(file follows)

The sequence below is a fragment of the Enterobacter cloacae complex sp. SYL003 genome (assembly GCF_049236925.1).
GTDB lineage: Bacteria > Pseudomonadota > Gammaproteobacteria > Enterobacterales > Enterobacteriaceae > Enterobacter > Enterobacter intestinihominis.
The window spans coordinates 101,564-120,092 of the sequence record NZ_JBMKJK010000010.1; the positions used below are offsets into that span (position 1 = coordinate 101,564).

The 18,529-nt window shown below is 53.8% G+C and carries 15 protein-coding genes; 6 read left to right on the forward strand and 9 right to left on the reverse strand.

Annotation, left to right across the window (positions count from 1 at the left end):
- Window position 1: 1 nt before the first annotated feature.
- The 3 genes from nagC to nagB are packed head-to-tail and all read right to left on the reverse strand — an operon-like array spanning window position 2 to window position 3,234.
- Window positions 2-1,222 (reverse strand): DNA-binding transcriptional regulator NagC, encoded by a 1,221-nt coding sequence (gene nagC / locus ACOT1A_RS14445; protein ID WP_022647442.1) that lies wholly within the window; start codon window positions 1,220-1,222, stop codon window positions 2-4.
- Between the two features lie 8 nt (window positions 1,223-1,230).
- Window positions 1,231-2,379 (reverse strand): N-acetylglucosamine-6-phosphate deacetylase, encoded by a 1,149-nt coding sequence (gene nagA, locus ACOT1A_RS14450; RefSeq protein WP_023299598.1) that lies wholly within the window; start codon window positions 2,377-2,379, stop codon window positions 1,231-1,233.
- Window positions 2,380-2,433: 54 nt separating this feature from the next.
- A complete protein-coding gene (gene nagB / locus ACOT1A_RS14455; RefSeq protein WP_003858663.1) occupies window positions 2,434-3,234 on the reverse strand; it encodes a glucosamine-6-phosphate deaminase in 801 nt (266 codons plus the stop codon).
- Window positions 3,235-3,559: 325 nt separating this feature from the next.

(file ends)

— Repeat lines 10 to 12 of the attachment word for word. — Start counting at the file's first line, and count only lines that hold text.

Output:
- Window positions 1,231-2,379 (reverse strand): N-acetylglucosamine-6-phosphate deacetylase, encoded by a 1,149-nt coding sequence (gene nagA, locus ACOT1A_RS14450; RefSeq protein WP_023299598.1) that lies wholly within the window; start codon window positions 2,377-2,379, stop codon window positions 1,231-1,233.
- Window positions 2,380-2,433: 54 nt separating this feature from the next.
- A complete protein-coding gene (gene nagB / locus ACOT1A_RS14455; RefSeq protein WP_003858663.1) occupies window positions 2,434-3,234 on the reverse strand; it encodes a glucosamine-6-phosphate deaminase in 801 nt (266 codons plus the stop codon).